In this special edition of Contractors Corner, Cincinnati, Ohio-based solar racking company RBI Solar talks about manufacturing solar trackers in-house from start to finish using mostly Made-in-America materials. Below is a portion of the company’s Solar Spotlight podcast with Solar Power World, but be sure to listen to the full episode here or on your favorite podcast app to learn more about RBI’s increased focus on solar tracker projects.
What does RBI do differently in the tracker market?
We offer a one-stop, single-source option for trackers. We specifically design the systems ourselves in-house. We do all the engineering ourselves — all the material specifications and the material itself, we produce and then check. So what’s neat is you can come into the office one day with the design concepts, get it on paper, review it with your R&D and engineering teams and then have it made in the shop, which is attached to our offices.
We have a very good team of project managers and manufacturing staff, and they can do some amazing things on lead times. If you need a job in four weeks to start, whether it’s fixed-tilt or tracker, we can typically do that.
One thing that’s not to be overlooked with having all the design and engineer teams in-house with our project managers is we have that knowledge and expertise about how a project is completely developed and designed, all the way through the means and methods of installation. That foundation has really helped us to develop smarter, more efficient structures and systems.
We actually have our own installation crews that we use all throughout the country to install our products and they’re all trained on our systems too. For the most part, everybody that’s installing our jobs in the field are trained in our systems, so they know how things go together.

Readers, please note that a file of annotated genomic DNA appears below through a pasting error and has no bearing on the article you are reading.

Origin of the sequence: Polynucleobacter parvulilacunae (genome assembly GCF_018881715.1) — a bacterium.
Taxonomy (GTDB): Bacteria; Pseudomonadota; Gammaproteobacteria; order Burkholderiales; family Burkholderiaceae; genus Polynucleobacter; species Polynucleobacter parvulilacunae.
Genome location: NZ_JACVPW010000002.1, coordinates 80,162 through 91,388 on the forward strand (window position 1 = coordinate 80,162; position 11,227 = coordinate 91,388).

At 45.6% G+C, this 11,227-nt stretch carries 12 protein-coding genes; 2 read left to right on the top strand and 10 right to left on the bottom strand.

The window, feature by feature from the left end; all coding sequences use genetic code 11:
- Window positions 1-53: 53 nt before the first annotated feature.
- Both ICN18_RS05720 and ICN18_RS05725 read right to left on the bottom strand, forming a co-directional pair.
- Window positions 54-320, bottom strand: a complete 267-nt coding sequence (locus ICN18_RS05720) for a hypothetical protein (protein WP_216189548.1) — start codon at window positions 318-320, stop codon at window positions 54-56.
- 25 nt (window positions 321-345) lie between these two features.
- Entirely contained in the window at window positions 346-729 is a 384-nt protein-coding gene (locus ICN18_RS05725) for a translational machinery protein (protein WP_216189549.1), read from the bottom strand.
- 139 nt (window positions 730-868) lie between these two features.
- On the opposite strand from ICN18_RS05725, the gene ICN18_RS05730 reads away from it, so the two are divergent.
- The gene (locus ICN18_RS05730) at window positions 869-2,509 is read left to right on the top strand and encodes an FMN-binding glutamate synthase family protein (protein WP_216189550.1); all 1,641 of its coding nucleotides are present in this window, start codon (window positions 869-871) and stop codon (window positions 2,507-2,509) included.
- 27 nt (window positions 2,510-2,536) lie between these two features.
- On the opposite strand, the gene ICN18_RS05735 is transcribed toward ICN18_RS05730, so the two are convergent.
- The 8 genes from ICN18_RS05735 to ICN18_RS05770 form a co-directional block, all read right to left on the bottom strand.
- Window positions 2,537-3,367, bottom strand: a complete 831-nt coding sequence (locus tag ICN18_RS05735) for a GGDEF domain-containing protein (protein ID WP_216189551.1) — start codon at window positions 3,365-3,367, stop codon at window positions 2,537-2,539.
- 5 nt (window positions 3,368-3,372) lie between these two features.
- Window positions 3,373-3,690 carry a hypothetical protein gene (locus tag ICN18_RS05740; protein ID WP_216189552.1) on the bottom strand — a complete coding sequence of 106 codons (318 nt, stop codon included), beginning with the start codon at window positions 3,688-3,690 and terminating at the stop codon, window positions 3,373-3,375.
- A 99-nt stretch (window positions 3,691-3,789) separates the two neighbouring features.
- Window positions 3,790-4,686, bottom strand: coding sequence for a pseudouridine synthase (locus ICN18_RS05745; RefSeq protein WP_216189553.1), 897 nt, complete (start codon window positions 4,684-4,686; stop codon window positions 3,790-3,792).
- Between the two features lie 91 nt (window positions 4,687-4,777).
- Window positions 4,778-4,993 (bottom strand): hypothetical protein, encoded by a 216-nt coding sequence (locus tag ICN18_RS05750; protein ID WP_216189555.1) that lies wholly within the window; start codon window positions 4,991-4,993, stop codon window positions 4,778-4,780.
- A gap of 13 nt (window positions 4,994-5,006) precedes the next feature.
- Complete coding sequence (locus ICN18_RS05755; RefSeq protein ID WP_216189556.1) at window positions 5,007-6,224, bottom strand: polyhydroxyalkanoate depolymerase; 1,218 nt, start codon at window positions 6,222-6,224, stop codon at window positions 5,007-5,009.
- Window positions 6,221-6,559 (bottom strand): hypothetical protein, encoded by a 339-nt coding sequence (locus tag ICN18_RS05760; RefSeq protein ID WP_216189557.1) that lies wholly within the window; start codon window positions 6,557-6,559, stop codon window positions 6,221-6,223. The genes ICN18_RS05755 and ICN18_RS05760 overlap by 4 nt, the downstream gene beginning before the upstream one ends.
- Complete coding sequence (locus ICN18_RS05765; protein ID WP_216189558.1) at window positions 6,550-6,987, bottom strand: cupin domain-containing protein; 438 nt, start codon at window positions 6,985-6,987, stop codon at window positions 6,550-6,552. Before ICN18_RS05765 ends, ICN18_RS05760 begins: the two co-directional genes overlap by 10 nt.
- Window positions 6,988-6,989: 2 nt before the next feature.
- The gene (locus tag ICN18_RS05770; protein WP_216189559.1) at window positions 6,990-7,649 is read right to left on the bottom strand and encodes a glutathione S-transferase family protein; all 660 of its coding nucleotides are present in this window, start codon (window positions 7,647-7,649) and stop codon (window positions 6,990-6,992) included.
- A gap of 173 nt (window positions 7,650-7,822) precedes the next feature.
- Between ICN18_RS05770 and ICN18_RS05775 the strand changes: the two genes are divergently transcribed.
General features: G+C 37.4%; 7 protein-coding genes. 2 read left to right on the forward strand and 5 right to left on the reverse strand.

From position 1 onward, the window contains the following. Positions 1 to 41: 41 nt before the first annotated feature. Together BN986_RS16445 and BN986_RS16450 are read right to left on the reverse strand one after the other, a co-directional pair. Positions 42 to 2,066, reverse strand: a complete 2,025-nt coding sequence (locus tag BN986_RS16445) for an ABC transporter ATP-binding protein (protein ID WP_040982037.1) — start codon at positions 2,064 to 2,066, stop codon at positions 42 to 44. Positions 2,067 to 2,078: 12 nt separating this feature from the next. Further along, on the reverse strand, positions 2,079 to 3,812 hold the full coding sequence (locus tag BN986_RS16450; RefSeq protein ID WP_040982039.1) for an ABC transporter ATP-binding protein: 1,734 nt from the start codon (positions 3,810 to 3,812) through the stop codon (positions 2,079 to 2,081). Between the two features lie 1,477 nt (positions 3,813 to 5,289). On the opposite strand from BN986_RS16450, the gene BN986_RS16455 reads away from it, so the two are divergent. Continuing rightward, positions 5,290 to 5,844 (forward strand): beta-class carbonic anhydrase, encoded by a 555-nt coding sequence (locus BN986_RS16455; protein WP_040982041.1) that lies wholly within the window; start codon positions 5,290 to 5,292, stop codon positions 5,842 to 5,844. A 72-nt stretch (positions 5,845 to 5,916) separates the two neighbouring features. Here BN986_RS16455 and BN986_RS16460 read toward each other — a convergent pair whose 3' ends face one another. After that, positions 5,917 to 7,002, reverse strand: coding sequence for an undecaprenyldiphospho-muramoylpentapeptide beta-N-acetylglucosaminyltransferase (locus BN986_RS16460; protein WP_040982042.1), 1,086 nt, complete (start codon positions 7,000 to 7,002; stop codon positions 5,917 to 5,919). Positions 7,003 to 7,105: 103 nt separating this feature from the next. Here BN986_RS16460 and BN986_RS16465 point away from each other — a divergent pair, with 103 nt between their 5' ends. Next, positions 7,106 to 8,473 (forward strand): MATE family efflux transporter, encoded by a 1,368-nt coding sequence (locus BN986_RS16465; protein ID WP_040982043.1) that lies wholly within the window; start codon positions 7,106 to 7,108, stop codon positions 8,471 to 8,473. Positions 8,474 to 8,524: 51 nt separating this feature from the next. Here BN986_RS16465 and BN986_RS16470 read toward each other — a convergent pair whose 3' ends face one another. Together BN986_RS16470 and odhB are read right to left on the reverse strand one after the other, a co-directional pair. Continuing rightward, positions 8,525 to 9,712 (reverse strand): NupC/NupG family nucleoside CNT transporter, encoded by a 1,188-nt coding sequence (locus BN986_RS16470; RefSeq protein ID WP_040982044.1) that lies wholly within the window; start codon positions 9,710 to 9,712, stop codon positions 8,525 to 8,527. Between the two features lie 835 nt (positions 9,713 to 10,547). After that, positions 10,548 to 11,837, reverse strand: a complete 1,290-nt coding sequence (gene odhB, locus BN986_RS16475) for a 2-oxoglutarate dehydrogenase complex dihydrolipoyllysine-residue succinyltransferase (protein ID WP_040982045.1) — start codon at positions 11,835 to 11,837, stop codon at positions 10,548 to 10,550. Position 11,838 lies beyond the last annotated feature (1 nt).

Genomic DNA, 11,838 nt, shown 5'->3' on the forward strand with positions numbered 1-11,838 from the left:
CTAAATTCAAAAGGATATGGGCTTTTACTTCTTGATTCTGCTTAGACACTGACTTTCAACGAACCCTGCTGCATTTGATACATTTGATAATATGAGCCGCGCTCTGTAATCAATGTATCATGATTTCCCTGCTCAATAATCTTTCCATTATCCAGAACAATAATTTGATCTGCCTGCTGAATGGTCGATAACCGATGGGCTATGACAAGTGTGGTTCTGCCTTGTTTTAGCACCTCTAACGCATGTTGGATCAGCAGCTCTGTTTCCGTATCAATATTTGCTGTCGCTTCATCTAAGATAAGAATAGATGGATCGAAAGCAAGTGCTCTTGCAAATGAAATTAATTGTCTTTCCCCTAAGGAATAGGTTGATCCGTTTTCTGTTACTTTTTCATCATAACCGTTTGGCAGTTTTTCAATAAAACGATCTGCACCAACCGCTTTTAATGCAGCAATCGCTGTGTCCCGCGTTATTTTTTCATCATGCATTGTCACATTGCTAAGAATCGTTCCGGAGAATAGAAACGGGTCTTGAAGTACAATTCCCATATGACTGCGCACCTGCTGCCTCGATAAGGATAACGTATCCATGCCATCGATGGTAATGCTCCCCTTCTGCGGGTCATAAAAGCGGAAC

You’re buying that package with RBI. You’re not just buying a product, you’re not just buying a commodity, buying steel — you’re buying the service side, you’re buying years of experience, you’re buying that exciting, energetic culture that we hope to bring to our clients.
What trends are you seeing in the tracker market moving forward?
Bifacial panels could provide the next boost in module or energy production. PV panels have a hypothetical limit in terms of how much sunlight they can convert into energy. That limit, some say, is starting to be reached, so the next jump in efficiency would be having production on both sides of the modules.
Energy production for bifacial panels depends on your ground surface or your reflective material, so some of the highest reflective materials obviously are snow or white surfaces like light gravel or crushed limestone.
We’re looking at, ‘How do we develop sites better? Do we incorporate some kind of gravel with our installation crews below the modules? How do we expand our racking to provide more back light, so reflect the light to the back of the panel without blocking it with, say, a steel material?’ We’re working with a lot of module manufacturers on what we can do for better mounting techniques.
This podcast is sponsored by RBI Solar